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**Single Period Inventory Models**

Yossi Sheffi Mass Inst of Tech Cambridge, MA

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**Outline Single period inventory decisions**

Calculating the optimal order size � Numerically Using spreadsheet Using simulation � Analytically The profit function � For specific distribution Level of Service Extensions: � Fixed costs � Risks � Initial inventory � Elastic demand

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**Single Period Ordering**

Seasonal items Perishable goods News print Fashion items Some high tech products Risky investments

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**Selling Magazines Weekly demand: Total: 4023 magazines**

Average: 77.4 Mag/week Min: 51; max: 113 Mag/week

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**Detailed Histogram Cumm Freq. (Wks/Yr) Average=77.4 Mag/wk**

Frequency (Wks/Yr) Cumm Freq. (Wks/Yr) Demand (Mag/Wk) Average=77.4 Mag/wk

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**Histogram Cummulative Frequency Cumm Freq. (Wks/Yr) Frequency (Wks/Yr)**

More Demand (Mag/Wk)

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**The Ordering Decision(Spreadsheet)**

Assume: each magazine sells for: $15 Cost of each magazine: $8 Order d/wk Prob Exp.Profit: Newsboy Framework – Panel 1: “basic Scenario”

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Expected Profits Profit Order Size

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**Optimal Order (Analytical)**

The optimal order is Q* At Q* the probability of selling one more magazine is the probability that demand is greater than Q* The expected profit from ordering the (Q*+1)st magazine is: If demand is high and we sell it: (REV-COST) x Pr( Demand is higher than Q*) If demand is low and we are stuck: (-COST) x Pr( Demand is lower or equal to Q*) The optimum is where the total expected profit from ordering one more magazine is zero: � (REV-COST) x Pr( Demand > Q*) – COST x Pr( Demand ≤ Q*) = 0

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**Optimal Order The “critical ratio”: Cummulative Frequency**

Frequency (Wks/Yr More Demand (Mag/week)

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**Salvage Value Salvage value = $4/Mag. Cummulative Frequency**

Profit Cummulative Frequency Frequency (Wks/Yr) Order Size Demand (Mag/week)

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**The Profit Function Revenue from sold items**

Revenue or costs associated with unsold items. These may include revenue from salvage or cost associated with disposal. Costs associated with not meeting customers’ demand. The lost sales cost can include lost of good will and actual penalties for low service. The cost of buying the merchandise in the first place.

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The Profit Function

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**The Profit Function – Simple Case**

Optimal Order: and:

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**Level of Service Cycle Service – The probability that**

there will be a stock-out during a cycle Cycle Service = F(Q) Fill Rate - The probability that a specific customer will encounter a stock-out

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**Level of Service REV=$15 COST=$7 Service Level Cycle Service Fill Rate**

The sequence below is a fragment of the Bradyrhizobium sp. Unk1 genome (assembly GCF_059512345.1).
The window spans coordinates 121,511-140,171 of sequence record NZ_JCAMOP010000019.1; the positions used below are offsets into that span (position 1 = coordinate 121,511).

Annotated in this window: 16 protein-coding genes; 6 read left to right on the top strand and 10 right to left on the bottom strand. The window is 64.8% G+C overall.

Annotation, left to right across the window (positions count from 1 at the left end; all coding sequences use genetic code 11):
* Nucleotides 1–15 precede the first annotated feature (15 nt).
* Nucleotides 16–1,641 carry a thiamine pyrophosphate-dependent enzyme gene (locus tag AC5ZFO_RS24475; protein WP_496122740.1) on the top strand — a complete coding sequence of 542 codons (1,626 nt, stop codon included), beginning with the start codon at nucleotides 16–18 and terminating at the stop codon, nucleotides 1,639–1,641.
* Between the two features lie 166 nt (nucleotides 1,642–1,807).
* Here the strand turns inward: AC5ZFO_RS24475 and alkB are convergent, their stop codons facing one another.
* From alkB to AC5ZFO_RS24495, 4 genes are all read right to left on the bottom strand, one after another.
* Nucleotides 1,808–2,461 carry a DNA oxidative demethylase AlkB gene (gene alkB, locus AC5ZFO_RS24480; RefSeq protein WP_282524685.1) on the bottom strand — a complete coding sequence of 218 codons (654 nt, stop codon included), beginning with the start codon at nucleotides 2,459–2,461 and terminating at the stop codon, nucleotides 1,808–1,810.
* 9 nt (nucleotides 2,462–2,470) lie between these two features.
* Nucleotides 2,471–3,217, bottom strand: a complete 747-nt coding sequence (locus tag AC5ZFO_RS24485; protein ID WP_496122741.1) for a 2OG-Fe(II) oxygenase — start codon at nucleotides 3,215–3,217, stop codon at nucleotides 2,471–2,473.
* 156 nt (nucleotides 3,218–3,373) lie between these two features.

Order

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**Normal Distribution of Demand**

Expected Profit Order Size

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**Incorporating Fixed Costs**

REV=$15 COST=$7 Incorporating Fixed Costs With fixed costs of $300/order: Expected Profi Order Size

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**Risk of Loss REV=$15 COST=$7 Probability of Loss Order Quantity**

300/(15-7)=37.5. Below that there is no possibility to make money even if we sell ALL the order.

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**Ordering with Initial Inventory**

Given initial Inventory: Q0, how to order? 1. Calculate Q* as before 2. If Q0 < Q*, order (Q*< Q0 ) 3. If Q0 ≥ Q*, order 0 With fixed costs, order only if the expected profits from ordering are more than the ordering costs 1. Set Qcr as the smallest Q such that E[Profits with Qcr]>E[Profits with Q*]-F 2. If Q0 < Qcr, order (Q*< Q0 ) 3. If Q0 ≥ Qcr, order 0 Note: the cost of Q0 is irrelevant

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**Ordering with Fixed Costs and Initial Inventory**

REV=$15 COST=$7 Ordering with Fixed Costs and Initial Inventory Example: F = $150 Expected Profit Initial Inventory •If initial inventory is LE 46, order up to 80 •If initial inventory is GE 47, order nothing

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**Elastic Demand μ =D(P); σ = f(μ) Procedure: 1. Set P 2. Calculate μ**

Expected Profit Function Elastic Demand μ =D(P); σ = f(μ) Procedure: 1. Set P 2. Calculate μ 3. Calculate σ 4. 5. Calculate optimal expected profits as a function of P. Profit Price P* = $22 Q*= 65 Mag μ(p)=56 Mag σ= 28 Exp. Profit=$543 Rev = $15 Cost= $8 μ(p)=165-5*p σ= μ/2

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Any Questions? Yossi Sheffi

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McGraw-Hill/Irwin © 2003 The McGraw-Hill Companies, Inc., All Rights Reserved. 1 Independent Demand Inventory Management Systems.

McGraw-Hill/Irwin © 2003 The McGraw-Hill Companies, Inc., All Rights Reserved. 1 Independent Demand Inventory Management Systems.

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